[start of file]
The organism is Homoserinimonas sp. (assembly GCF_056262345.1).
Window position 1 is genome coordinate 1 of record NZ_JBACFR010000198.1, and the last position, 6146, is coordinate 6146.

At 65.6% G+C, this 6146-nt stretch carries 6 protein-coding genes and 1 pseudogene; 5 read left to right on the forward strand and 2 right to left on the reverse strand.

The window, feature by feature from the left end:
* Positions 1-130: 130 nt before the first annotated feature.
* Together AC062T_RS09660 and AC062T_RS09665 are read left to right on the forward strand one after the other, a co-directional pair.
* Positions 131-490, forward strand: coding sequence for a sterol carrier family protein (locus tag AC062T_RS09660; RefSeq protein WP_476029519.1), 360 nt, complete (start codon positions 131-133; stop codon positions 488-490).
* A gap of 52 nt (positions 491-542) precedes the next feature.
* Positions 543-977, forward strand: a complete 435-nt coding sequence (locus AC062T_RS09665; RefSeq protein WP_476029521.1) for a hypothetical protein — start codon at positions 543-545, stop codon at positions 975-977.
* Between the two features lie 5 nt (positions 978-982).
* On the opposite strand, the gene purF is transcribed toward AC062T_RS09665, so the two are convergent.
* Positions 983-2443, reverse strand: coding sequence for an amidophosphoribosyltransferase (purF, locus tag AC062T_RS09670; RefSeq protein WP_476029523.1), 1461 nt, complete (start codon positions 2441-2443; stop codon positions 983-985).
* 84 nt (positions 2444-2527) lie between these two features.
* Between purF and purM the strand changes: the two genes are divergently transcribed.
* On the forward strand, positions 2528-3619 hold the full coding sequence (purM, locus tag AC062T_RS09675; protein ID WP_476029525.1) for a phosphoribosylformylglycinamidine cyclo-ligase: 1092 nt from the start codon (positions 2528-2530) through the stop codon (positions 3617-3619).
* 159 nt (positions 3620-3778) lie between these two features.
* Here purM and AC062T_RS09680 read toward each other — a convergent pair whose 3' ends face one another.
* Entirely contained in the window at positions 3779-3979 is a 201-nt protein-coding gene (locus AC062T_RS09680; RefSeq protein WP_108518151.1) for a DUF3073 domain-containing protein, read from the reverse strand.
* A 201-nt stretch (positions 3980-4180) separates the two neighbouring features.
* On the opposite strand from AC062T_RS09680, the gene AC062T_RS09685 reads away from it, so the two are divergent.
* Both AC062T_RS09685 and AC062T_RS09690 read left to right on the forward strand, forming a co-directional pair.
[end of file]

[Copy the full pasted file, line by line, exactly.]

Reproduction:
The organism is Homoserinimonas sp. (assembly GCF_056262345.1).
Window position 1 is genome coordinate 1 of record NZ_JBACFR010000198.1, and the last position, 6146, is coordinate 6146.

At 65.6% G+C, this 6146-nt stretch carries 6 protein-coding genes and 1 pseudogene; 5 read left to right on the forward strand and 2 right to left on the reverse strand.

The window, feature by feature from the left end:
* Positions 1-130: 130 nt before the first annotated feature.
* Together AC062T_RS09660 and AC062T_RS09665 are read left to right on the forward strand one after the other, a co-directional pair.
* Positions 131-490, forward strand: coding sequence for a sterol carrier family protein (locus tag AC062T_RS09660; RefSeq protein WP_476029519.1), 360 nt, complete (start codon positions 131-133; stop codon positions 488-490).
* A gap of 52 nt (positions 491-542) precedes the next feature.
* Positions 543-977, forward strand: a complete 435-nt coding sequence (locus AC062T_RS09665; RefSeq protein WP_476029521.1) for a hypothetical protein — start codon at positions 543-545, stop codon at positions 975-977.
* Between the two features lie 5 nt (positions 978-982).
* On the opposite strand, the gene purF is transcribed toward AC062T_RS09665, so the two are convergent.
* Positions 983-2443, reverse strand: coding sequence for an amidophosphoribosyltransferase (purF, locus tag AC062T_RS09670; RefSeq protein WP_476029523.1), 1461 nt, complete (start codon positions 2441-2443; stop codon positions 983-985).
* 84 nt (positions 2444-2527) lie between these two features.
* Between purF and purM the strand changes: the two genes are divergently transcribed.
* On the forward strand, positions 2528-3619 hold the full coding sequence (purM, locus tag AC062T_RS09675; protein ID WP_476029525.1) for a phosphoribosylformylglycinamidine cyclo-ligase: 1092 nt from the start codon (positions 2528-2530) through the stop codon (positions 3617-3619).
* 159 nt (positions 3620-3778) lie between these two features.
* Here purM and AC062T_RS09680 read toward each other — a convergent pair whose 3' ends face one another.
* Entirely contained in the window at positions 3779-3979 is a 201-nt protein-coding gene (locus AC062T_RS09680; RefSeq protein WP_108518151.1) for a DUF3073 domain-containing protein, read from the reverse strand.
* A 201-nt stretch (positions 3980-4180) separates the two neighbouring features.
* On the opposite strand from AC062T_RS09680, the gene AC062T_RS09685 reads away from it, so the two are divergent.
* Both AC062T_RS09685 and AC062T_RS09690 read left to right on the forward strand, forming a co-directional pair.